Another Greenhood

Recently after writing about Nodding Greenhoods I was alerted to another Pterostylis now flowering locally, the Striated Greenhood Pterostylis alata. Kate Sandiford kindly pointed me in the right direction and I found this small colony at Strangways.

Striped Greenhoods, Strangways, 13th July 2011

I find identification of many orchids pretty difficult – this species is somewhat similar to the Autumn Greenhood P.revoluta [see post April 15th 2011], but more petite, less finely marked and flowers later. The Greenhoods seem to be a taxonomic ‘minefield’, with recent revisions splitting them into a number of related genera … thankfully bird identification is much more straightforward!

Colony of Striped Greenhoods, Strangways, 13th July 2011

Erratum: These plants have subsequently identified as Large Striped Greenhood Pterostylis robusta [see post]

10 responses to “Another Greenhood

  1. Geoff, I think you will find that the orchid is the Large Striped Greenhood, Pterostylus robusta, not Stroped Greenhood, P. alata. I checked Backhouse and Jeanes The Orchids of Victoria, first published 1995, but I’m pretty sure the names are still the same. P. robusta is alsoa known as the Sharp Leaf Greenhood and Green Shell Orchid. We’ve (Castlemaine Field Nats) know of them from a spot on Captains Gully Road,

  2. Kate Sandiford

    Hi Rita
    what differences should we be looking for to distinguish ‘Striped’ and ‘Large Striped’ Greenhoods? I wasn’t absolutely sure of the species but came down on the side of P. alata because the flowers so closely matched a photo taken for me in another area of Box Ironbark and I couldn’t find P. robusta on DSE flora lists for either Sandon or Muckleford State Forests.

  3. Hi all,

    I have seen P. robusta flowering in Dean and Caroline’s place in Pound Lane Newstead at this time of year (photographed 18 July 2002).

    Kate, I would not go by DSE flora lists as my understanding is they are made by interpolating between relatively few remote survey plots (i.e. not ground verified for the level of detail you require). Do you know of the Castlemaine Field Naturalists “Castlemaine Plant List” ? You can buy one for about $5. This is what I use to see what species are known to be in an area (from actual observations by members of the club over a period of 30 years).

    Looking in “The Orchids of Bendigo” published by Bendigo Field Naturalists Club: P. robusta “resembles P. alata except for its stronger, more robust form”. The line drawing of P. alata in this publication shows it as a much taller plant than in Geoff’s photos and I wonder if we could be looking at another Greenhood orchid species altogther, one that is not in my Bendigo book? Dawn and I saw lots of colonies of short Greenhoods (that resemble the ones Geoff has photographed) in Cambelltown on the last community walk (26 June), but alas neither of us had a camera and we havent been back to get photos.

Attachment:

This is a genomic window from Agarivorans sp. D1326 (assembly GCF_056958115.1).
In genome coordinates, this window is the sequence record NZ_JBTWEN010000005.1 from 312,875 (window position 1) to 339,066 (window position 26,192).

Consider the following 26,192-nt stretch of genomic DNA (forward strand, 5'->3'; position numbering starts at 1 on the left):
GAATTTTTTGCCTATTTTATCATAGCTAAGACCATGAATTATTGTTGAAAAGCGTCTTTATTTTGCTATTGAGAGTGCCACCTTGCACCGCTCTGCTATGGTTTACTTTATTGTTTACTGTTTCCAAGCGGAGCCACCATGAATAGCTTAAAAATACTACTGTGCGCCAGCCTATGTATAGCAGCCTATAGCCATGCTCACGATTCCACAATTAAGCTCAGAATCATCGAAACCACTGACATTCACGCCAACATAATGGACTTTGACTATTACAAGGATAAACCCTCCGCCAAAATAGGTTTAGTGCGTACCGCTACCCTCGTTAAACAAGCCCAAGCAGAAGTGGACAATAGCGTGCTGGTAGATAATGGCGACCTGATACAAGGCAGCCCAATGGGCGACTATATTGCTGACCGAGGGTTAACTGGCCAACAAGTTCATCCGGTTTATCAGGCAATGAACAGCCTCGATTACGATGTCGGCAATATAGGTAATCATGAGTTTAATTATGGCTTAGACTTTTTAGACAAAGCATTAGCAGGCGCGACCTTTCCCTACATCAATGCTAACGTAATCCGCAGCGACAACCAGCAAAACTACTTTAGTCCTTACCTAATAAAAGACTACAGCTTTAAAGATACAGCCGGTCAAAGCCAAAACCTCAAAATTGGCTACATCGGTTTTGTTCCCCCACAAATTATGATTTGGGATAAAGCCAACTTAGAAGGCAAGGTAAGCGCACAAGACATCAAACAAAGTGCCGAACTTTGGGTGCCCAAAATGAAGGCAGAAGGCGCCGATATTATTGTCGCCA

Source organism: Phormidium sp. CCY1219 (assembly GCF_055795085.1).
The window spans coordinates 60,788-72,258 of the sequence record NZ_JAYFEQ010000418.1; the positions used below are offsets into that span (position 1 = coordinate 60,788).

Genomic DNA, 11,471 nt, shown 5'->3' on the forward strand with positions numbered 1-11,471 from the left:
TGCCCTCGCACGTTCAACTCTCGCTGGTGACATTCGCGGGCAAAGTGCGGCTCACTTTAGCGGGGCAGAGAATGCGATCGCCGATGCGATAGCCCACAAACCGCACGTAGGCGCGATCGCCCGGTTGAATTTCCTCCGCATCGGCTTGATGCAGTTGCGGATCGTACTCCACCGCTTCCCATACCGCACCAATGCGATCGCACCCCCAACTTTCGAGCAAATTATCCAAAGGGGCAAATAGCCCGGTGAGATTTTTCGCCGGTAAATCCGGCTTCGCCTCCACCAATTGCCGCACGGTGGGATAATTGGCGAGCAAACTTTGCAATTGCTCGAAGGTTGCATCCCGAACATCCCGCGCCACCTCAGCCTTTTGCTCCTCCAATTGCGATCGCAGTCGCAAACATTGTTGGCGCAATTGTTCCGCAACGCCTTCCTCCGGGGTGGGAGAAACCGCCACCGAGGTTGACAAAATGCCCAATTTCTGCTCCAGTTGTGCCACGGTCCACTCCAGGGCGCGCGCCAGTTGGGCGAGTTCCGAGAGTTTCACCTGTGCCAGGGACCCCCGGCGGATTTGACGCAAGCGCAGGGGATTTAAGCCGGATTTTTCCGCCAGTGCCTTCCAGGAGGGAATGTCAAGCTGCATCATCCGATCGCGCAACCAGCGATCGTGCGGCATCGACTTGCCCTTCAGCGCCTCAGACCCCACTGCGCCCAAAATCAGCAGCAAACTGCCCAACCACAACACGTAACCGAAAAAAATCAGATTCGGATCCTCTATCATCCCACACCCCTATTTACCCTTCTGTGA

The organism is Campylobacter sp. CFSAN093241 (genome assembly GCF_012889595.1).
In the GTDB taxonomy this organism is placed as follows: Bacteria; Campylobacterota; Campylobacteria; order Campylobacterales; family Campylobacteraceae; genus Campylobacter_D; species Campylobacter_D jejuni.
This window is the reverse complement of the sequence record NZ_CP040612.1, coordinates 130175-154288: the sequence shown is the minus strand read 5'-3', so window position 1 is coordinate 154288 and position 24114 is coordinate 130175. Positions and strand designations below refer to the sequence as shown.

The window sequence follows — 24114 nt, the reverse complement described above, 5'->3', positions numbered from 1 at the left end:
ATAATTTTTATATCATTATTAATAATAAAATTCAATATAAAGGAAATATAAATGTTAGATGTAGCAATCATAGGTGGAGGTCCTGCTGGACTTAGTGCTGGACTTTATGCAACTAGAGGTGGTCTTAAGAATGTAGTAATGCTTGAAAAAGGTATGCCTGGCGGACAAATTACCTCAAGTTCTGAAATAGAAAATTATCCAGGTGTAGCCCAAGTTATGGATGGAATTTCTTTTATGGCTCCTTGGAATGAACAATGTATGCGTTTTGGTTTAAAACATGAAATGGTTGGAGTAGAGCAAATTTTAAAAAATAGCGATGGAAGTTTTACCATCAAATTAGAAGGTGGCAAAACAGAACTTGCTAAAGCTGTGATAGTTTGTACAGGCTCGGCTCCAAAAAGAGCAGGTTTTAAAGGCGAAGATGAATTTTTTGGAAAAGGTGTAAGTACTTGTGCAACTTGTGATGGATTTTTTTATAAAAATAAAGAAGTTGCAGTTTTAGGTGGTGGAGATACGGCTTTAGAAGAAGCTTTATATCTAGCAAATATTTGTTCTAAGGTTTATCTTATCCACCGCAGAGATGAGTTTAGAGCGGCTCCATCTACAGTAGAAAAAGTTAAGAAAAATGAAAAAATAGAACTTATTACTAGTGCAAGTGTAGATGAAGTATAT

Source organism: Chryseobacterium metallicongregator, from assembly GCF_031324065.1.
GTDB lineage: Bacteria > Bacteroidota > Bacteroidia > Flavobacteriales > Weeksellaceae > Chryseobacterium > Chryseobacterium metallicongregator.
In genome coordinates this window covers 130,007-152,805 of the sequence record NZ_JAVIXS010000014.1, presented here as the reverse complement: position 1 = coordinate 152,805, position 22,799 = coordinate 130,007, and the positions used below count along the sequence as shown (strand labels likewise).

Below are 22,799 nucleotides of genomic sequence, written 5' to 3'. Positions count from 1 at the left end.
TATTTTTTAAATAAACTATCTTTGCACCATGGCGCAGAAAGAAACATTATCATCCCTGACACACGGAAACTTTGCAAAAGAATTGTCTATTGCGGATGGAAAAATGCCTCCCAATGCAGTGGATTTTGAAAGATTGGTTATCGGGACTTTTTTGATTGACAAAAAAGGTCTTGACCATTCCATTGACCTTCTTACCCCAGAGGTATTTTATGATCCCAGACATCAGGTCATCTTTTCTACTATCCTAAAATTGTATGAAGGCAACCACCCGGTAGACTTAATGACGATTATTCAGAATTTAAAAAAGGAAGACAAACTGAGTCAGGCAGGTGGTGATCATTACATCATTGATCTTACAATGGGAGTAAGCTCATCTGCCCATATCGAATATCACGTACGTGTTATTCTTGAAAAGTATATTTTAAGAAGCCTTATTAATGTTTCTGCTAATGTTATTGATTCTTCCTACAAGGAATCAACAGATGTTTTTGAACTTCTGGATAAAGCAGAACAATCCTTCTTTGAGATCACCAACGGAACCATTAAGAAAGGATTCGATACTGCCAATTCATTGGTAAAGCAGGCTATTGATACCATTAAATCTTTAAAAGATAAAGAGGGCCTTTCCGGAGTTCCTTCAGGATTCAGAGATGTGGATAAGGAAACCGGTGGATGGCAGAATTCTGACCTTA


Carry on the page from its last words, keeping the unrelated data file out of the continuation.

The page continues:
4. Kate Sandiford

    Thanks Frances
    The greenhood colony that Geoff photographed had taller flowers last year, and looking at his photos, they seem to be getting shorter by the week. Interesting that there are so many colonies of these ‘short’ greenhoods about this winter. I was already wondering if the shortness might be seasonal and due to low temperature.

  5. I suspected this note might unleash a Pandora’s can of worms …. will be interested to see if we can arrive at a definitive answer!

  6. Geoff, I think you will find that the orchid is the Large Striped Greenhood, Pterostylus robusta, not Striped Greenhood, P. alata. I checked Backhouse and Jeanes The Orchids of Victoria, first published 1995, but I’m pretty sure the names are still the same. P. robusta is also known as the Sharp Leaf Greenhood and Green Shell Orchid. We (Castlemaine Field Nats) know of them from a spot on Captains Gully Road,
    Geoff, to answer your question on differences between the two. To quote from Backhouse and Jeanes,in part from the notes on P. robusta, “Distinguished readily from P. alata by its much larger flower on a generall shorter, thicker scape. ” it also is generally found north of the ranges in southern Mallee and Wimera, and around this area

  7. Also, it LOOKS like P. robusta! I have seen a few over the years, including a patch in Barkers Creek that unfortunatley now has a house where they used to be.

  8. Pingback: Pterostylis robusta! | Natural Newstead

  9. I have been following the debate. Checking on P. alata and robusta in Flora of Victoria the descriptions are very similar with the main difference bein flower size – P. alata 2cm and P. robusta 3-3.5cm. The Ballarat field nats saw a similar orchid at Fell’s Gully, Clunes in August 2010 which we called P. alata. I wish we had accurately measured the flower!

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